…Gerald George, Ph.D., testified that the Trango Jaws relies on the absence of human error to safely belay a climber. He explained that it was feasible to use an alternative design for the climbing tower incorporating a belay device called a GriGri.
“Absence of human error” is how all accidents occur.
Dr. George testified that without incorporating a “fail-safe” belay device such as the GriGri into the design of a climbing tower used for students, the climbing tower is defective and unreasonably dangerous.
So by using a particular belay device, which was not part of the climbing wall, the defendant was strictly liable. The defendant was liable for the injury because the tower was “defective” based upon the choice of belay devices.
The next issue was the negligent design claim. Negligent design in South Carolina is a failure to exercise due care with the focus on the conduct of the seller or manufacturer. The proof the court accepted in this case was:
[Plaintiff] presented evidence that Alpine Towers conducted a ten-year study ending in 1999 that concluded the majority of accidents on its climbing towers were caused by human error, specifically belayers dropping their climbers.
Proof of the negligent design claim is knowing you have a problem that injures people and failing to do anything about it. The study was the proof of the knowledge, and the plaintiff’s injury was proof of failing to do anything about the problem.
Granted, it seems to be a stretch to apply design to belayers dropping climbers; however, if you look at the structure as including the ropes and belay devices, then the claim makes more sense.
The negligent training claims the final claim and the one that will create the most problems for other people within the industry. The contract signed by the defendant for moving the tower stated that defendant would teach the owner how to use the tower. The purchaser, Fort Mill, intended to use it to teach climbing and belaying. The defendant had manuals, curriculums and classes in how to belay; however, it did not teach the owner how to teach how to belay.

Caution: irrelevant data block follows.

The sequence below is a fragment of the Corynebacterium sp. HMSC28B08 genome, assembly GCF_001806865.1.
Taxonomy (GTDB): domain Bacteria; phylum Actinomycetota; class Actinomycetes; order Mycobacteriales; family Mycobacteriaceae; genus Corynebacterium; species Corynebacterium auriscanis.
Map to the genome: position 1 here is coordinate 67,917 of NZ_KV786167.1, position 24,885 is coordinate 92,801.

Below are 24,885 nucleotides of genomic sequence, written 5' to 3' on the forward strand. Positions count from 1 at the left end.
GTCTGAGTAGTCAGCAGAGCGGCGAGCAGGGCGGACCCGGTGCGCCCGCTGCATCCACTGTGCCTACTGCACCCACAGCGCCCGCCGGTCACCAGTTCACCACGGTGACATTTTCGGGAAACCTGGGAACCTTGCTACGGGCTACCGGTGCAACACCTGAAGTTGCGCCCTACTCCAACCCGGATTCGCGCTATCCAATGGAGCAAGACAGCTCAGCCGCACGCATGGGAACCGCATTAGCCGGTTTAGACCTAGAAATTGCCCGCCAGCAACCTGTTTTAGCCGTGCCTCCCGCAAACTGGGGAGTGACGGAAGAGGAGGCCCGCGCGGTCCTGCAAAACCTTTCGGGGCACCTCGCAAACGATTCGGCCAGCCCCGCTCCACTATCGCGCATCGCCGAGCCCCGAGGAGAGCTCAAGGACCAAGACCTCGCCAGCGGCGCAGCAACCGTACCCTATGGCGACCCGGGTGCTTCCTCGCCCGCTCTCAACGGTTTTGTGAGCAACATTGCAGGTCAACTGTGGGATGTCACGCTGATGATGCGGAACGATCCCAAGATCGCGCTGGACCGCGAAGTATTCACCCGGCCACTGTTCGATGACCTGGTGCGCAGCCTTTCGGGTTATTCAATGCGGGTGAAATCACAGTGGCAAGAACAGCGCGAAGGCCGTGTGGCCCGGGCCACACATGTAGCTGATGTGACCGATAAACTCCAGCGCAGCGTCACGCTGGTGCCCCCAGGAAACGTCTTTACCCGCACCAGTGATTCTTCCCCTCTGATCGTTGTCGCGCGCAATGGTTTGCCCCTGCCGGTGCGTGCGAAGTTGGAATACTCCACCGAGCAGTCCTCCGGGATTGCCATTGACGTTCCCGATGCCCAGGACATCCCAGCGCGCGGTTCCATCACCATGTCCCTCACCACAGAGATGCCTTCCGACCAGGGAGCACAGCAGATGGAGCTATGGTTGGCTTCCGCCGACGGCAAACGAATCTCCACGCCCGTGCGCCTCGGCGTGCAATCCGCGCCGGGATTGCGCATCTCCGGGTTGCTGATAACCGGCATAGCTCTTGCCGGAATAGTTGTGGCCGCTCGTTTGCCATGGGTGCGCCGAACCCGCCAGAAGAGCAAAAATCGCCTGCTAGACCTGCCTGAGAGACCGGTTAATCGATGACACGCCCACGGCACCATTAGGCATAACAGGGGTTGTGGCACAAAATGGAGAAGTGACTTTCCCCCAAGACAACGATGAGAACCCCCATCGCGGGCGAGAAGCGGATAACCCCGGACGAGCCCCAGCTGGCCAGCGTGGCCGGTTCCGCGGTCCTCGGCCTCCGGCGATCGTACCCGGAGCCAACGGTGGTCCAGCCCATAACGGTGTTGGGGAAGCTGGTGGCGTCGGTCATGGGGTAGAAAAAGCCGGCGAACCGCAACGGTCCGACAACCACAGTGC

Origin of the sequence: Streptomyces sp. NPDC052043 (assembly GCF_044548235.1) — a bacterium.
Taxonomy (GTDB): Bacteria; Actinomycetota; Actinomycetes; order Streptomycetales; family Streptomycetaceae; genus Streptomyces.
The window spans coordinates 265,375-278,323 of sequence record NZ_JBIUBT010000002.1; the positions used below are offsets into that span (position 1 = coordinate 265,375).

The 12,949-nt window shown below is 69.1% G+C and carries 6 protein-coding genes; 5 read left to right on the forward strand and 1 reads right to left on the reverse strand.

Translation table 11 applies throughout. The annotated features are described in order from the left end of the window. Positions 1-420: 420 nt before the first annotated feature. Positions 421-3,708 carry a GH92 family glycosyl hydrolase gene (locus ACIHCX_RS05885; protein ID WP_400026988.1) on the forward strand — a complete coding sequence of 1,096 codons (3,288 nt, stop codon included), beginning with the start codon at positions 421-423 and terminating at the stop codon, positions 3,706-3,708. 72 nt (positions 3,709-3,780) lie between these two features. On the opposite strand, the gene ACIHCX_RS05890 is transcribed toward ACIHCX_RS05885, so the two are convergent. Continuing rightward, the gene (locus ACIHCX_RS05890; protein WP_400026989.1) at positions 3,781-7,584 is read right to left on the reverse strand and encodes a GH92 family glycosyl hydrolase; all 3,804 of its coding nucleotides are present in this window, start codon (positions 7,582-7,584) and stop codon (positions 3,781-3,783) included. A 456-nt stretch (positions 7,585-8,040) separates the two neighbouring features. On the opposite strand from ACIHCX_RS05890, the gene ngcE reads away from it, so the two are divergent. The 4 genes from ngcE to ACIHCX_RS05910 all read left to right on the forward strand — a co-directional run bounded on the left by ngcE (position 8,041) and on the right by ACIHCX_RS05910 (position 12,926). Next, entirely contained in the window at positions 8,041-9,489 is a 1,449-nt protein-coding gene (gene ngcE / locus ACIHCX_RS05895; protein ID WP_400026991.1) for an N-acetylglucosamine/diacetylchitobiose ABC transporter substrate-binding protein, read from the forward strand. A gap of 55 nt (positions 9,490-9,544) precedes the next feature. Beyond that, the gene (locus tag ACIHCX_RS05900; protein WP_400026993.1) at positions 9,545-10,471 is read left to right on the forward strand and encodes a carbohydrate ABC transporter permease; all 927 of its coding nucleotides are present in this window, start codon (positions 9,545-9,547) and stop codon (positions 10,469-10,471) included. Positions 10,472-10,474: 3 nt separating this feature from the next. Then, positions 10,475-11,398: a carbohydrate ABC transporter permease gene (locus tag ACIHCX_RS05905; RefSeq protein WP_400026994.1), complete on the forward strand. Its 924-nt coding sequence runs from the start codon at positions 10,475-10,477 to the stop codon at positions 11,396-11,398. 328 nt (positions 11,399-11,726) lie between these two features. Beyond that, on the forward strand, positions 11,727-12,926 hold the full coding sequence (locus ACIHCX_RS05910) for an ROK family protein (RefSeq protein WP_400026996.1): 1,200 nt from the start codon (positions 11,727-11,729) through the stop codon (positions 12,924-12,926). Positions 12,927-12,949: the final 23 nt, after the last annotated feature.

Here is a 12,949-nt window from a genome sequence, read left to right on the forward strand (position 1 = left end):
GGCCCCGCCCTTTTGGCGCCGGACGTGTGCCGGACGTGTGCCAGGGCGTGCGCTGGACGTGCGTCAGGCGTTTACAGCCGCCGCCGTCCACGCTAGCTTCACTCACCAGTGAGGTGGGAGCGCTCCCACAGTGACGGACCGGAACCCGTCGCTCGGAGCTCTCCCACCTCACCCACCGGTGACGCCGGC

First, Alpine Towers uses a written syllabus when it conducts classes to teach adults how to belay. However, it did not provide the syllabus to Fort Mill to enable Fort Mill to effectively teach students. Second, the belay system designed by Alpine Towers relies on a faculty supervisor to ensure the students are properly belaying the climbers. In addition to [defendant’s employee’s] testimony as to where the faculty supervisor should be positioned, the CEO of Alpine Towers, Joe Lackey, testified, “the staff member should stand directly behind the climber, . . . not thirty feet away.”
However, it gets worse. The plaintiff’s expert testified that no one should belay until they have been tested.
Moreover, despite knowing that Fort Mill would be teaching students to belay and that students were more susceptible to making belaying errors than adults, Alpine Towers did not teach Fort Mill that it should test the students’ competency before allowing them to belay a climber. [Plaintiff’s expert] testified “as a matter of course in my industry, participants are tested,” including whether they are “able to . . . belay in a competent manner, catch falls, lower somebody . . . off a climb.”
However, the statements of the plaintiff’s experts were reinforced by the trade association that the defendant belonged to and that his own employees served on.
Alpine Towers has several employees who serve on the standards committee for the Association for Challenge Courses Technology, which [defendant] called a “climbing society.” Despite evidence of this standard climbing industry practice, Alpine Towers did not teach Fort Mill that it needed to test, how the tests should be conducted, or what particular skills should be tested.
Once again, the trade association (or as the defendant described it the “climbing society”) created standards which instead of helping the defendant win a trial, were used at trial to prove the defendant was negligent.
The final defense to the jury verdict raised by the defendant was Intervening Causation. Basically, this is an argument that something happened after the negligent acts of the defendant caused by a third party who either relieved the defendant of liability or is the real cause of the injury. If the intervening act was foreseeable, then it does not break the chain of liability between the parties. To be a defense, the intervening act must be the “bolt of lightning” without a thunderstorm, which came out of nowhere.